November 16, 2001 11:00 pm

A moonless night and clear skies could combine tonight for what astronomers believe will be the best meteor show of our lifetime. The Leonids meteor display, skywatchers say, should be worth staying up late for.

Its now or never.

Astronomers dont think well see another storm like this one until the year 2099. We will probably never see a better meteor showers in our lifetimes, said Robert Naeye of the Astronomy Society of the Pacific.

There arent a lot of us who will be around in the year 2099, so anyone who enjoys a good sky show ought to think about taking a look skyward about 2 a.m. Sunday. Its late, or early, depending on your perspective, but if astronomers know what theyre talking about, well be able to see according to the most optimistic forecasts a steady storm of 4,000 meteors per hour. The show might be worth losing a little sleep over.

And the best thing about this years Leonids meteor shower is that you wont have to travel to the Gobi Desert or the Canary Islands to view it. North America will be squarely beneath the shooting stars.

The Leonids are dust particles shed by the comet Tempel-Tuttle, according to AP science writer Joseph Verrengia. The comet trails a cloud of dust as it orbits the sun once every 33 years. The meteors are called Leonids because they seem to radiate from the constellation Leo, the Lion. As the comet streaks close to the sun, heat causes it to shed more debris and Earth plows through its wake. It occurs every November until the particles dissipate.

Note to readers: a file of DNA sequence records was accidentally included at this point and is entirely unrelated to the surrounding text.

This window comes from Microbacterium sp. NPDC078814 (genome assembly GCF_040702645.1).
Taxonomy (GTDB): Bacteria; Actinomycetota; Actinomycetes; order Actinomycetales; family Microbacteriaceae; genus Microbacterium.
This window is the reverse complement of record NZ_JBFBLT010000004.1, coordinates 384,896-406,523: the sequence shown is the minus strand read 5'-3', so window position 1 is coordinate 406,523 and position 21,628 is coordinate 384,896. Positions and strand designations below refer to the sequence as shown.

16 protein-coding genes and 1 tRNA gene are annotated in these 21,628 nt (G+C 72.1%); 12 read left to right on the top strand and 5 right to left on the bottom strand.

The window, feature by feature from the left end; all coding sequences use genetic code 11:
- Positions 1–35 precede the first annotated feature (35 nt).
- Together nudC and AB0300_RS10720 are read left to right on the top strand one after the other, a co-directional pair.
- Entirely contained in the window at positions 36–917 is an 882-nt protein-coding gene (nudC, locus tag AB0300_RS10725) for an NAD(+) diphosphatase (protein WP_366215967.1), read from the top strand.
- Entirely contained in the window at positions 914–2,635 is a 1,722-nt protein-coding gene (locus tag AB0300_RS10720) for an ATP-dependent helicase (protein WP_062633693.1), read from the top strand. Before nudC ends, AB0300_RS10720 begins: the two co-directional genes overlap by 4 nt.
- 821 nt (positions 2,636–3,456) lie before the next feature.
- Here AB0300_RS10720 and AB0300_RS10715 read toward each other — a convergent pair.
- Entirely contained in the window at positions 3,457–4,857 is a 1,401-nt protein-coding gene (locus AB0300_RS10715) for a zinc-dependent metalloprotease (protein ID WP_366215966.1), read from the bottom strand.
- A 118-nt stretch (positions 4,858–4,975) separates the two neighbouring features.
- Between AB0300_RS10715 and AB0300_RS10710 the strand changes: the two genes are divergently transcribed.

The last time the Leonids caused such a tremendous display was in 1966, when observers recorded as many as 150,000 shooting stars per hour. The tiny particles burn up 15 miles from earth. One astronomer predicts the Leonids will peak at 2:09 a.m.

So if youre up to it, and provided the clouds stay away, consider staying up late or getting up early. It could be the sky show of a lifetime.

Lets help Ethan

Little Ethan Garinger of La Grande hasnt had an easy first three years. His family was involved in a car accident when he was 4 months old. The familys car plunged into the Wallowa River, and Ethan was trapped inside and was without oxygen for nearly 10 minutes. Things were touch and go for a while, but Ethan appeared to fully recover. Now, at 3, it appears Ethan is autistic.

Friends of the family are rallying around Ethan. A fund-raiser is under way so that he can receive the special therapy he needs. The community can help by buying tickets for a hog raffle that will take place Nov. 21. Tickets, at $1 each or six for $5, are available at Shopn Kart, S&G Machinery, Pendleton Grain Growers, Les Schwab, Bronson Lumber and Blue Mountain Auto.

Lets all do what we can do to see that Ethan gets the care he needs and deserves.